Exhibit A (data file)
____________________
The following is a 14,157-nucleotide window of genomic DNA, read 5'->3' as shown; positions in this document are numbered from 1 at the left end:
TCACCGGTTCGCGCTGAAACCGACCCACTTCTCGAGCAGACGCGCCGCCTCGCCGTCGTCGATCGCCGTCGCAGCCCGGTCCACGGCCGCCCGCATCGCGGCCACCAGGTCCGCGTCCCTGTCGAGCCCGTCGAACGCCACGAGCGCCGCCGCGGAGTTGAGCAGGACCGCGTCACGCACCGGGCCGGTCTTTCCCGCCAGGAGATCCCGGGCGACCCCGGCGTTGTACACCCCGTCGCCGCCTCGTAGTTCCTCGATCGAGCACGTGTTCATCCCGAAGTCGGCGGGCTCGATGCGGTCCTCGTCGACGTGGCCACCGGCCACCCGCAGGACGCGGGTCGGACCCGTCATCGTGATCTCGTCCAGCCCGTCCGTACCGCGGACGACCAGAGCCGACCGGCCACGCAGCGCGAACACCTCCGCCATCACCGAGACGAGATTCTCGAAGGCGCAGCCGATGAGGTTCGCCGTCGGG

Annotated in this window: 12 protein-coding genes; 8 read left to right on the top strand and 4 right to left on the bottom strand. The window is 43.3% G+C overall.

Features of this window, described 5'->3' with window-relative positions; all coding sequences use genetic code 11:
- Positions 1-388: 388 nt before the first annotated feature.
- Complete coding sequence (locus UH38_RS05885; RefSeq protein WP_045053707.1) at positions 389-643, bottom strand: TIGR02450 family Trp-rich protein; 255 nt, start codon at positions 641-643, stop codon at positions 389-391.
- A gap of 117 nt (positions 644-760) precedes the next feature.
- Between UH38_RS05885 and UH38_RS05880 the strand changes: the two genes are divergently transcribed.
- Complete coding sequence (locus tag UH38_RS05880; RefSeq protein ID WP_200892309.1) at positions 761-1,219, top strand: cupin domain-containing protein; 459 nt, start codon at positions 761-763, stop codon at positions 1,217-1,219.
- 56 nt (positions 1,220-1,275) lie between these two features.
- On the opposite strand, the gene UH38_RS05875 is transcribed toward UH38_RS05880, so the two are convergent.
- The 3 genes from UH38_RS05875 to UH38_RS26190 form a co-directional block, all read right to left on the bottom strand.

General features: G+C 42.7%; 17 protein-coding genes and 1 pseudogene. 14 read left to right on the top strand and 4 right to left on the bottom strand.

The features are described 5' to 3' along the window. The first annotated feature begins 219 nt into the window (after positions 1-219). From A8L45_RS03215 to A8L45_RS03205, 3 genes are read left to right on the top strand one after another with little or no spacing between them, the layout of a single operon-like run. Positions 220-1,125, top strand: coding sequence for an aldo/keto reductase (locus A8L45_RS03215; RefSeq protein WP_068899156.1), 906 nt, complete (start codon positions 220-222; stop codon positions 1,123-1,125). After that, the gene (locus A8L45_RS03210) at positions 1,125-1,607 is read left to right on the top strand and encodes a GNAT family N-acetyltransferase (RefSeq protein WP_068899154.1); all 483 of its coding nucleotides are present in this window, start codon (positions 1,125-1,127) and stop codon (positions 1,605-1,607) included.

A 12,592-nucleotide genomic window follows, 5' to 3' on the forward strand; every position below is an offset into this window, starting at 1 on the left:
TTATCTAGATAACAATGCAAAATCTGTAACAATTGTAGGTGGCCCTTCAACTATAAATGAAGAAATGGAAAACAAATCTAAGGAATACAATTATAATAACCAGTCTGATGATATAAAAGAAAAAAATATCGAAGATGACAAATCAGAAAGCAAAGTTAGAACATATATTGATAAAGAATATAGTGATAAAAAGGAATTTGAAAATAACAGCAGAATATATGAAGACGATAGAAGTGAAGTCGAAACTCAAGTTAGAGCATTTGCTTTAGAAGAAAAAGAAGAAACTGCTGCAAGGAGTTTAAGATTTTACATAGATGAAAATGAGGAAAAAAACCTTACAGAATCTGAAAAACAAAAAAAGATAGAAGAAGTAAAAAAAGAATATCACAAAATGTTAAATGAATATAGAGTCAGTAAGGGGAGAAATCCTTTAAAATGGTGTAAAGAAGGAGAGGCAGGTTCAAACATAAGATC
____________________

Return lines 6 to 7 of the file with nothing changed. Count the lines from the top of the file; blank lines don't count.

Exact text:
- Complete coding sequence (locus UH38_RS05885; RefSeq protein WP_045053707.1) at positions 389-643, bottom strand: TIGR02450 family Trp-rich protein; 255 nt, start codon at positions 641-643, stop codon at positions 389-391.
- A gap of 117 nt (positions 644-760) precedes the next feature.